Several risk factors have been identified for the severe manifestations of the illness. (See Figure 1). Interestingly, children only develop a mild illness and generally recover fully. Older adults have the highest risk. The complications seem to be more common in males. Hypertension and diabetes are also major risk factors which account for nearly 50% of the comorbidities in hospitalized patients6. The reasons for this are not entirely clear. One hypothesis suggests that since angiotensin converting enzyme 2 (ACE2) is the receptor for SARS-CoV-2, the use of ACE inhibitors to treat hypertension or diabetes can induce the expression of the receptor making the cells more vulnerable to infection with the virus. Clinical studies are underway to test this hypothesis. Current recommendations are to keep patients who are already on ACE inhibitors and ACE receptor blockers on their medications, as the risk of adverse events of discontinuing these medications may outweigh the minimization of risk for COVID-19.

As neurologists, we worry about our patients who have a chronic neurological illness. Can the illness itself or the medications that they are on put our patients at greater risk of severe illness? These questions are particularly important in the context of nursing homes, where neurologic comorbidities are common, and the virus has displayed rapid spread. Most certainly, patients with diseases such as Parkinson’s disease, stroke, myasthenia gravis, or other diseases that can impair mobility may also impair lung function. Patients with immune-mediated disorders such as multiple sclerosis, neuromyelitis optica, and myasthenia gravis who are on immunosuppressant drugs may be at risk for more severe complications of the illness. Various organizations such the National Multiple Sclerosis Society are collecting data on patients who develop COVID-19. These data repositories are going to be helpful in determining what medications pose greater risk of complications from the infection. In the meantime, recommendations and guidelines are emerging from various societies based on our current knowledge for the management of patients with stroke7, multiple sclerosis (, epilepsy ( and myasthenia gravis8.

Neurological complications are rare but are being increasingly recognized9. These complications can involve the entire neuro-axis. They may occur during active viral infection and as a post-viral syndrome. (See Table 1). Some patients may present with altered mental status in the absence of respiratory or other typical COVID-19 symptoms as their sole initial presenting feature of SARS-CoV2 infection10. Anosmia is a common symptom of any upper respiratory tract infection. But anosmia with COVID-19 has received special attention. It seems to be one of the most common symptoms and often occurs in the absence of rhinorrhea. This suggests involvement of the olfactory nerve or pathway by the virus. As the majority of patients with anosmia recover their sense of smell and taste after the acute phase of the illness, the nerve endings or the cells surrounding the nerves may be affected, allowing for regeneration to occur. In a case report of a patient with sudden anosmia due to COVID-19, it was found that the olfactory clefts were inflamed, with relative sparing of the olfactory bulb11. In a mouse model of coronavirus infection, the virus can be transmitted via olfactory pathways trans-synaptically to the brain and to the brainstem12. This has raised concern about the potential long term consequences of anosmia in COVID-19. However, the mouse coronavirus uses a different receptor and hence may not replicate the human disease. Nevertheless, it is important to prospectively monitor the patients to make sure they do not develop any long-term sequelae since we know that anosmia is a recognized early symptom of neurodegenerative diseases such as Parkinson’s disease and Alzheimer’s disease.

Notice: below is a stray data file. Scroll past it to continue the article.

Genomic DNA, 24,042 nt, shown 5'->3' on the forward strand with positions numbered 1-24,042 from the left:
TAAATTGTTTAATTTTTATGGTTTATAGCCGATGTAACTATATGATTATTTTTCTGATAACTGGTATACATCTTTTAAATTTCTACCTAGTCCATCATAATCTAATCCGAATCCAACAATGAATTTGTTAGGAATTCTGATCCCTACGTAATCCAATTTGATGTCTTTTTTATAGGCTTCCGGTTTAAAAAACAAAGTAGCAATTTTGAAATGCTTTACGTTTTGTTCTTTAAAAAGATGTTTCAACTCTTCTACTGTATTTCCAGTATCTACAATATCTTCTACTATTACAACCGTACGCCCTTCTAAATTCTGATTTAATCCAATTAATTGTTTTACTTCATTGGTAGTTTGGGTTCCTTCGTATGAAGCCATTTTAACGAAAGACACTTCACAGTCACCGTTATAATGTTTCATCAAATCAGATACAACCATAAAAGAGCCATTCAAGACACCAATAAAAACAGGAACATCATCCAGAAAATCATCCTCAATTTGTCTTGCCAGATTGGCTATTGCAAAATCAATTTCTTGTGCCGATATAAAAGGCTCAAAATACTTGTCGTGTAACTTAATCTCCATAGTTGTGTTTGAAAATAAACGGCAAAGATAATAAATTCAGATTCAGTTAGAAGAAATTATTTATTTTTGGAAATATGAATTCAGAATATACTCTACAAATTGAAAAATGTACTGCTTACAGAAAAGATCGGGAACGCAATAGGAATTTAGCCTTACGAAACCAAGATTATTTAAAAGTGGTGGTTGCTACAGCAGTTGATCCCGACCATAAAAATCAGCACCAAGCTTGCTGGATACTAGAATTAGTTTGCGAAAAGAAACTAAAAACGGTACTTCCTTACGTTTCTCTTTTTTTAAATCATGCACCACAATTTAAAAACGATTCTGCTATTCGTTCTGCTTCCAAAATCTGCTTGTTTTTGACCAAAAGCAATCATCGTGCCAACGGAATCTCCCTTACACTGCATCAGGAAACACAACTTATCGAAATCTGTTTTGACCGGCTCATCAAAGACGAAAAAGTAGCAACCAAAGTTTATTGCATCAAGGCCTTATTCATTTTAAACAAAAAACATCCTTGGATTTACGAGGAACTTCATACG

Strokes with COVID-19


Venous sinus thrombosis
Ischemic strokes in multiple arterial distributions
Small blood vessel occlusions
Watershed Infarcts


Coagulopathy: elevated D-dimer, PT, aPTT
Antiphospholipid antibodies
Risk factors
Known vascular risk factors
ARDS and multiorgan impairment

Table 2.

Myalgia frequently accompanies the illness. Most viral illnesses can cause body aches and pains. However, in some patients with COVID-19, the muscle aches can be quite severe. Muscle tenderness may last for several days after all other symptoms have resolved. They can involve the back muscles. A case of rhabdomyolysis13 was reported similar to what was also seen with the SARS14, although this patient was also on lopinavir/ritonavir which may have contributed to the myolysis. Since the onset of these symptoms is early in the course of the illness, it is possible that the virus invades the muscle to cause myositis, however, pathological findings have not yet been described. Importantly, these patients need proper hydration to prevent kidney damage. Also, it should be noted that potential medications used in the treatment of COVID-19 (including some protease inhibitors) may cause patients to be predisposed to muscle damage.